People with dementia living alone find it harder to access information about services and obtain support. They can lack guidance from another person to help them through the process of getting the appropriate services.
5. Lack of support
A lack of support from services can therefore have a more profound impact on people with dementia living alone as a result of their condition. Research for Dementia 2013 found that over a third of people with dementia living alone had to stop doing things they enjoy as a result of a lack of services (Alzheimer’s Society, 2013). Although Alzheimer’s Society recognises the importance of supporting people to carry out essential daily activities, the Society also believes that services should be available to ensure that people with dementia living alone can maintain a good quality of life. Furthermore, Alzheimer’s Society believes that people with dementia must be supported to make decisions about their care. Services providing information should also ensure that information is not just available digitally, but is accessible and useful to people with dementia.
6. Services and support to overcome loneliness
Alzheimer’s Society is urging everybody to work together to improve the quality of life for people with dementia and help them to overcome loneliness.
Alzheimer’s Society believes in building communities where everybody is able to contribute and people look out for each other. The Society urges members of the public to become engaged in the dementia friends programme giving them the confidence to engage more fully with people they know with dementia and people they meet who they may suspect have cognitive difficulties. Alzheimer’s Society is also encouraging businesses and organisations to commit to becoming dementia friendly. This includes developing Dementia Friendly Communities in Northern Ireland and Dementia Supportive Communities in Wales.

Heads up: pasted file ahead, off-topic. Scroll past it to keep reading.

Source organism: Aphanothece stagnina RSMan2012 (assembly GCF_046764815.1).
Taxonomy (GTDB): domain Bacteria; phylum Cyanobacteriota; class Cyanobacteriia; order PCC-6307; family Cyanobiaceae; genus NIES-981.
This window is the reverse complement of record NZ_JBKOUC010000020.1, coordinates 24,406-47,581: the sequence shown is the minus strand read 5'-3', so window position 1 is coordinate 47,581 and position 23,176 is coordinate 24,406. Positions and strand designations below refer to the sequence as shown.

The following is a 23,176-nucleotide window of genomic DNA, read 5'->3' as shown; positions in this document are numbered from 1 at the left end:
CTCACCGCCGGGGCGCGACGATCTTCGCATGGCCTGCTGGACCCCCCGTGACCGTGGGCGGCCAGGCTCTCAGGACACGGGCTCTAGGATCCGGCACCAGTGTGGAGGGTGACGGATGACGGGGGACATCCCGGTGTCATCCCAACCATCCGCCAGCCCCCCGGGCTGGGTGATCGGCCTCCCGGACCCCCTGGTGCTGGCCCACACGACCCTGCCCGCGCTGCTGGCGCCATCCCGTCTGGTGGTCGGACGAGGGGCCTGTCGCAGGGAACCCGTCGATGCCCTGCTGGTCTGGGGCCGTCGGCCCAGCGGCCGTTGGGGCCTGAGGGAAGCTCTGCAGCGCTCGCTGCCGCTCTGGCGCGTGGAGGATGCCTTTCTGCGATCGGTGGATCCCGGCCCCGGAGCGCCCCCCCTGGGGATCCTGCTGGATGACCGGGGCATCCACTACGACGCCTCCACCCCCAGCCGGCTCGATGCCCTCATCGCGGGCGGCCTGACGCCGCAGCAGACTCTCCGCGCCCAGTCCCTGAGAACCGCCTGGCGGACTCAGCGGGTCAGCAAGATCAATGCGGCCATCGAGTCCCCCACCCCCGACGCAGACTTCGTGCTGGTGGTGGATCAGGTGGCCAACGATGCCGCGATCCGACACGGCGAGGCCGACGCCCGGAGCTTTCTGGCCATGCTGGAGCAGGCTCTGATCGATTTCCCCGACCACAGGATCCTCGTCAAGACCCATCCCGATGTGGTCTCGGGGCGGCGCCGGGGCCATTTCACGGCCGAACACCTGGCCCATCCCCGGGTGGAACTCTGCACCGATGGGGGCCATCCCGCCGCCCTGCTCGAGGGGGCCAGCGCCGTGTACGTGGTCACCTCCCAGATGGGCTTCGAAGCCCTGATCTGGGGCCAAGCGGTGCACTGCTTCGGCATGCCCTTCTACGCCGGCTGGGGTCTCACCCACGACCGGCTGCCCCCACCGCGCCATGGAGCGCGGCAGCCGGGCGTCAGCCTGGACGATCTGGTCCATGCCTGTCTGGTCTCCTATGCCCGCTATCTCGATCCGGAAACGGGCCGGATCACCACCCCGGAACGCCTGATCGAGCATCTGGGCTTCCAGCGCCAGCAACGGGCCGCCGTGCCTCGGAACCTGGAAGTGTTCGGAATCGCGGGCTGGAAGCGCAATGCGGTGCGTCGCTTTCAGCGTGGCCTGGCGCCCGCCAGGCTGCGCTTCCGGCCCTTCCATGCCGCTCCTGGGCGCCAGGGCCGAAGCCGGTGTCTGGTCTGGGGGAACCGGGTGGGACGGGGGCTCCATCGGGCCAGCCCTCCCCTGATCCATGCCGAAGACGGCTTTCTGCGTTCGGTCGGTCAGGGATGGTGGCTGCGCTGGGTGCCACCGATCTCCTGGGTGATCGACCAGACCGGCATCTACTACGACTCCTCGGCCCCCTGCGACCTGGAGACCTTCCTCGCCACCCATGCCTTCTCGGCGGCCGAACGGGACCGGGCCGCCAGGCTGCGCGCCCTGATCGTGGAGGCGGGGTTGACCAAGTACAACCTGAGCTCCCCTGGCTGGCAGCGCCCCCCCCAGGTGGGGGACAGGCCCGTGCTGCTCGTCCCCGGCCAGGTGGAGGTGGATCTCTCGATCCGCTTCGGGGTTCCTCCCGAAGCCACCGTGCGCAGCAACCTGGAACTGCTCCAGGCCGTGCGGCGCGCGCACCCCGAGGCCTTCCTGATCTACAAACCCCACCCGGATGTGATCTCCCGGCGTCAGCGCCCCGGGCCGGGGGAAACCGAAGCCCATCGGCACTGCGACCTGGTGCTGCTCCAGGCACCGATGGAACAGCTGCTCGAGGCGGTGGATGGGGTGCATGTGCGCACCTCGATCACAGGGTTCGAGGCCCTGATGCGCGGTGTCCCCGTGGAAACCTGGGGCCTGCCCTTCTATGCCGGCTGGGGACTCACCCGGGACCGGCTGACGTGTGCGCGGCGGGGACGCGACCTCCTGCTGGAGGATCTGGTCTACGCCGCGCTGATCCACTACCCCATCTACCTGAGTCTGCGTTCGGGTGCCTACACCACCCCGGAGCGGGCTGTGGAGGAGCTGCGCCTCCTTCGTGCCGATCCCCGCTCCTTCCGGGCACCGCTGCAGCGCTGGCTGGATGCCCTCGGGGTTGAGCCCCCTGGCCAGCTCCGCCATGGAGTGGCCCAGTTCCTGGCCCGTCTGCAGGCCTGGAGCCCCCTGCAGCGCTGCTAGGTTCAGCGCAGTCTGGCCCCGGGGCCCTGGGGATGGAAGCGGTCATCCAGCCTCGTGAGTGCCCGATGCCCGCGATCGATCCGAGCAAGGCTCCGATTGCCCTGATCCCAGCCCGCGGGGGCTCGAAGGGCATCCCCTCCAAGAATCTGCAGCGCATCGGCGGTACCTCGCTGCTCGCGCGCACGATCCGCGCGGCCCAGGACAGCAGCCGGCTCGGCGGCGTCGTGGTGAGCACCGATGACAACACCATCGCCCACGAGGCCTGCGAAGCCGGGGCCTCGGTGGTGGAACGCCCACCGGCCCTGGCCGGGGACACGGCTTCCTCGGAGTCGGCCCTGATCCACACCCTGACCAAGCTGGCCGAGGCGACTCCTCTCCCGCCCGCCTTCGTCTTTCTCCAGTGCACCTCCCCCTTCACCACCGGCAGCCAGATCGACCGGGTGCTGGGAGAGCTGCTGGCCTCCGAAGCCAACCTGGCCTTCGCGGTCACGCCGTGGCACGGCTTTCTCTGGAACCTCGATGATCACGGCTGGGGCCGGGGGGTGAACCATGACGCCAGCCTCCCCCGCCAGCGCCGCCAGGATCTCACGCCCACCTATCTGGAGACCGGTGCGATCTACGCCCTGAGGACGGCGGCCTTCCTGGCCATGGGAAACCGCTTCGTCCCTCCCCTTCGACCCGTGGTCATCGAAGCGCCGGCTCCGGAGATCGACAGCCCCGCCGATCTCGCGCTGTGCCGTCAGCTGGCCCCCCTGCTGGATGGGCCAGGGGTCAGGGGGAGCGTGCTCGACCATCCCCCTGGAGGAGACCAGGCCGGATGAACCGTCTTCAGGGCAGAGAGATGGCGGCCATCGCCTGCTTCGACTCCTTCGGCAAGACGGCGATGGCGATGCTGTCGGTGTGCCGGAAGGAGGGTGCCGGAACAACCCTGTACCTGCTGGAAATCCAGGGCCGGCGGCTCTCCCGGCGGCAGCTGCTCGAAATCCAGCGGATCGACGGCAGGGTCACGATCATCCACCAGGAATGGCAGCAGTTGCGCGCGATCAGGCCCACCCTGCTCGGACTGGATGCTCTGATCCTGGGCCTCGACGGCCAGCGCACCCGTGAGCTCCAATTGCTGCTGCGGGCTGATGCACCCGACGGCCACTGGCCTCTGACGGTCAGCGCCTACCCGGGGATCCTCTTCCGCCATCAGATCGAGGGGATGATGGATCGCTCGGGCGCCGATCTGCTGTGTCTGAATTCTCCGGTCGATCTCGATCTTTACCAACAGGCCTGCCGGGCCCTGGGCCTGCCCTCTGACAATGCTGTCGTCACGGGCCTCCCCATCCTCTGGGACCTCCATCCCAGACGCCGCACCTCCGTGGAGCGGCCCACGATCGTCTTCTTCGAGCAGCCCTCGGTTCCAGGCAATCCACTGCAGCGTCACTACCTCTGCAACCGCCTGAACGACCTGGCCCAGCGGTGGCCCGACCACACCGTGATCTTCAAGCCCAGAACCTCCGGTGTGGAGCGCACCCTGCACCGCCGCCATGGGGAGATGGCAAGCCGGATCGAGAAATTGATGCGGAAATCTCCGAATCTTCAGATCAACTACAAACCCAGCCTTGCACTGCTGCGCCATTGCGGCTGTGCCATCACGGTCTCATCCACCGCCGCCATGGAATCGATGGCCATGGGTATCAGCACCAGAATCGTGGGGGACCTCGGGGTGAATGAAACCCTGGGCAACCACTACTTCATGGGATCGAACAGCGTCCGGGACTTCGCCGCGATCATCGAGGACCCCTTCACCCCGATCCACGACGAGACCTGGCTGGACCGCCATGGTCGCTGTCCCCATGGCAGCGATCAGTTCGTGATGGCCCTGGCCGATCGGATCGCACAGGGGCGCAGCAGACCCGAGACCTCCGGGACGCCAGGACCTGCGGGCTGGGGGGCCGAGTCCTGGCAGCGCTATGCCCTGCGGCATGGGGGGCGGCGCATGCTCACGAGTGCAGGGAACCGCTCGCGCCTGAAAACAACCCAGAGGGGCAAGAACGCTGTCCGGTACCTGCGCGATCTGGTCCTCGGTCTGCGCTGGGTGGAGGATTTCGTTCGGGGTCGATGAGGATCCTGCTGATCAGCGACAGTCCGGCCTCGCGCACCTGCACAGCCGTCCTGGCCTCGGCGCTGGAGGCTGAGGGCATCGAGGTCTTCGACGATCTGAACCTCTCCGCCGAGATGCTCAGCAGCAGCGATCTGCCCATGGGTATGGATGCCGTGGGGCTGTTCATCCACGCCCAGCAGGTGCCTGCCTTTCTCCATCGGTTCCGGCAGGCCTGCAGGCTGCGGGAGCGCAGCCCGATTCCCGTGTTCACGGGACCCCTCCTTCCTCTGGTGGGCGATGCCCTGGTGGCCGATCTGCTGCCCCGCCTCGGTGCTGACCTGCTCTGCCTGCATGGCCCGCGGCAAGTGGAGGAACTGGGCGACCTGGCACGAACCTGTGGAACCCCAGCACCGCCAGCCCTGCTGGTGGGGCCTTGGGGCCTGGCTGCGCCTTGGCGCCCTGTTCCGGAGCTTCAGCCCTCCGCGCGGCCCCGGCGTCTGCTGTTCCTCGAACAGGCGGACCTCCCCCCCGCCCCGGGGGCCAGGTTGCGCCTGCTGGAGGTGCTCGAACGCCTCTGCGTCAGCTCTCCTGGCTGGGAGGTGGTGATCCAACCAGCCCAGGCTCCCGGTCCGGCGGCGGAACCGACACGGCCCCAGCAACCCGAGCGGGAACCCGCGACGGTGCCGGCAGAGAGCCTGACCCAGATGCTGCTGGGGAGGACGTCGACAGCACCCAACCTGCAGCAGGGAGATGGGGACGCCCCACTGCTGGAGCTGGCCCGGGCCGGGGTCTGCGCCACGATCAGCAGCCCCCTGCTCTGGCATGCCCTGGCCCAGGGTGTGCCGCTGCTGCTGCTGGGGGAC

Alzheimer’s Society also believes that local authorities must commission services which ensure not only that people with dementia living alone are not socially isolated or lonely, but also that they are able to remain independent in their own home for as long as possible. Home care services must be of high quality and ensure that people with dementia are treated with dignity and respect. Evidence gathered for the All-Party Parliamentary Group on Dementia inquiry in 2011 (APPG on Dementia, 2011) found that high quality services ensure that people with dementia can remain living in their own home longer than those who have insufficient support. Delaying individuals’ entry into a care home could save the NHS and local authorities around £72 million for each month of delay (APPG on Dementia, 2011) Alzheimer’s Society believes that commissioners must prioritise spending on community dementia services to reduce pressure on long-term care and acute services.
Alzheimer’s Society emphasises that not all people who are socially isolated are lonely. There are people who enjoy being by themselves and do not seek the company of others. Alzheimer’s Society believes that services for people with dementia must fit around individuals. For example, younger people with dementia enjoy different activities and want to socialise with people of a similar age, rather than using services aimed at older people. The Society believes that people with dementia must be fully involved in planning their care and services should be based around the person as an individual, making use of the personalisation agenda where appropriate.